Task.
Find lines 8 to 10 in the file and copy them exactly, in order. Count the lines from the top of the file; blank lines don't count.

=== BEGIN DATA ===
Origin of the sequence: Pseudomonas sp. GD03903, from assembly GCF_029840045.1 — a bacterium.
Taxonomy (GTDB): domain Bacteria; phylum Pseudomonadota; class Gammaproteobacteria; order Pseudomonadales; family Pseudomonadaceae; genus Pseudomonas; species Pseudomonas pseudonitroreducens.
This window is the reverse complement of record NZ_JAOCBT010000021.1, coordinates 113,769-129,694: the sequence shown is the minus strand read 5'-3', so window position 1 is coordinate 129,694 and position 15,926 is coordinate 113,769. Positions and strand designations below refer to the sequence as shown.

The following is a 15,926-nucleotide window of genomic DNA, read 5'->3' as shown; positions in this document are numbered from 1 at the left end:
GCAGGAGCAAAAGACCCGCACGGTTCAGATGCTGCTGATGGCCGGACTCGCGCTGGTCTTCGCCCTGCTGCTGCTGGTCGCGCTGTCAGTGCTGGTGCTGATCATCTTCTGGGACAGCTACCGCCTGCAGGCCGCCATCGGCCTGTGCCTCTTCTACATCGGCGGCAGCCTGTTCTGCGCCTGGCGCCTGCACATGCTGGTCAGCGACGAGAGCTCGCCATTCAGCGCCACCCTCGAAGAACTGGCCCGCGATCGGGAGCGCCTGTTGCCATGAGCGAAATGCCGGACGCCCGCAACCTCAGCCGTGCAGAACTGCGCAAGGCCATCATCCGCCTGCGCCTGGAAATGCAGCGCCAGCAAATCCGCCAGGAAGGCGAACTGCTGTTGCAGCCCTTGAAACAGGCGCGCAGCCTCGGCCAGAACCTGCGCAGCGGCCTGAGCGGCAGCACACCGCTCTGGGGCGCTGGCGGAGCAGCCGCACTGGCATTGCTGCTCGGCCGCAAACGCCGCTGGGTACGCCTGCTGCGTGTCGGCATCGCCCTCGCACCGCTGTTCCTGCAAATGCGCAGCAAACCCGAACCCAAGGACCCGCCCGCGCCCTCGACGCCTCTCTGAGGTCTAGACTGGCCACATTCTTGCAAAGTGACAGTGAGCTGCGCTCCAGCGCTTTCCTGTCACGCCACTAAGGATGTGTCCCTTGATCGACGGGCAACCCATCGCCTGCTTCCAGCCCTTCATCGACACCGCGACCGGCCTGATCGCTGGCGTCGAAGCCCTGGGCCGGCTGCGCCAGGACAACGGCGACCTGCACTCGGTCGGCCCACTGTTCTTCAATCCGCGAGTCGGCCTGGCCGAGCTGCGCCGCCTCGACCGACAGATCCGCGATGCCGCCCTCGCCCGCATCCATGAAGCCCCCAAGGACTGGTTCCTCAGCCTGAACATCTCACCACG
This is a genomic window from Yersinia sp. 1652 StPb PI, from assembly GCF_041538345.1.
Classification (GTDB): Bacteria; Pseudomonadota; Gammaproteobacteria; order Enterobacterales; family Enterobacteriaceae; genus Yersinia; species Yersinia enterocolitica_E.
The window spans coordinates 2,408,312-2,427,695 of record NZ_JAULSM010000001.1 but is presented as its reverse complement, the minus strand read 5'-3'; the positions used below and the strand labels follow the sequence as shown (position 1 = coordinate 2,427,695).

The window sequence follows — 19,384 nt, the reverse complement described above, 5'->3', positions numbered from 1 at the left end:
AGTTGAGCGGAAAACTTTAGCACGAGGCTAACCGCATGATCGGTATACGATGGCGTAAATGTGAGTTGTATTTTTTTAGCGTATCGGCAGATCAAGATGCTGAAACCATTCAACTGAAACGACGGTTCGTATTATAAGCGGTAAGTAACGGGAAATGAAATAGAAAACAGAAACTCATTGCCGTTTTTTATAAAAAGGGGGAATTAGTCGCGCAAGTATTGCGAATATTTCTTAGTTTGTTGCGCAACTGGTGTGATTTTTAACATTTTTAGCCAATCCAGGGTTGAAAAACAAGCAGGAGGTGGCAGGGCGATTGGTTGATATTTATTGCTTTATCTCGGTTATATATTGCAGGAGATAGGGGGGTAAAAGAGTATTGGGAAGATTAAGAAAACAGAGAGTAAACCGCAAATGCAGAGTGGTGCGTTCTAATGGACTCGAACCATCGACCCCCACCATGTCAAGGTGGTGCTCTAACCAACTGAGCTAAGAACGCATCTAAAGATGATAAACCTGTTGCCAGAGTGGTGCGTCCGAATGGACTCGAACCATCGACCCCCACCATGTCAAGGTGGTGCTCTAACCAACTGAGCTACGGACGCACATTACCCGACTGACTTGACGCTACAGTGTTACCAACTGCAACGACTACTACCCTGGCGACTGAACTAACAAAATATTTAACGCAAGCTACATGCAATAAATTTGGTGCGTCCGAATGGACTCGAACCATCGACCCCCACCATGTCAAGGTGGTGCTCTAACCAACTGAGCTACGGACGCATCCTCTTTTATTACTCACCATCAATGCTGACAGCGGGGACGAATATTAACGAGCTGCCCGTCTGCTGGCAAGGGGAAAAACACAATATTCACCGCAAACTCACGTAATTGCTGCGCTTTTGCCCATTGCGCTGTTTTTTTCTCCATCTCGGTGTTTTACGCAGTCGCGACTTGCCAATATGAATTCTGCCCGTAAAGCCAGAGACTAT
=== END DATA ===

The window spans coordinates 2,408,312-2,427,695 of record NZ_JAULSM010000001.1 but is presented as its reverse complement, the minus strand read 5'-3'; the positions used below and the strand labels follow the sequence as shown (position 1 = coordinate 2,427,695).

The window sequence follows — 19,384 nt, the reverse complement described above, 5'->3', positions numbered from 1 at the left end:
AGTTGAGCGGAAAACTTTAGCACGAGGCTAACCGCATGATCGGTATACGATGGCGTAAATGTGAGTTGTATTTTTTTAGCGTATCGGCAGATCAAGATGCTGAAACCATTCAACTGAAACGACGGTTCGTATTATAAGCGGTAAGTAACGGGAAATGAAATAGAAAACAGAAACTCATTGCCGTTTTTTATAAAAAGGGGGAATTAGTCGCGCAAGTATTGCGAATATTTCTTAGTTTGTTGCGCAACTGGTGTGATTTTTAACATTTTTAGCCAATCCAGGGTTGAAAAACAAGCAGGAGGTGGCAGGGCGATTGGTTGATATTTATTGCTTTATCTCGGTTATATATTGCAGGAGATAGGGGGGTAAAAGAGTATTGGGAAGATTAAGAAAACAGAGAGTAAACCGCAAATGCAGAGTGGTGCGTTCTAATGGACTCGAACCATCGACCCCCACCATGTCAAGGTGGTGCTCTAACCAACTGAGCTAAGAACGCATCTAAAGATGATAAACCTGTTGCCAGAGTGGTGCGTCCGAATGGACTCGAACCATCGACCCCCACCATGTCAAGGTGGTGCTCTAACCAACTGAGCTACGGACGCACATTACCCGACTGACTTGACGCTACAGTGTTACCAACTGCAACGACTACTACCCTGGCGACTGAACTAACAAAATATTTAACGCAAGCTACATGCAATAAATTTGGTGCGTCCGAATGGACTCGAACCATCGACCCCCACCATGTCAAGGTGGTGCTCTAACCAACTGAGCTACGGACGCATCCTCTTTTATTACTCACCATCAATGCTGACAGCGGGGACGAATATTAACGAGCTGCCCGTCTGCTGGCAAGGGGAAAAACACAATATTCACCGCAAACTCACGTAATTGCTGCGCTTTTGCCCATTGCGCTGTTTTTTTCTCCATCTCGGTGTTTTACGCAGTCGCGACTTGCCAATATGAATTCTGCCCGTAAAGCCAGAGACTAT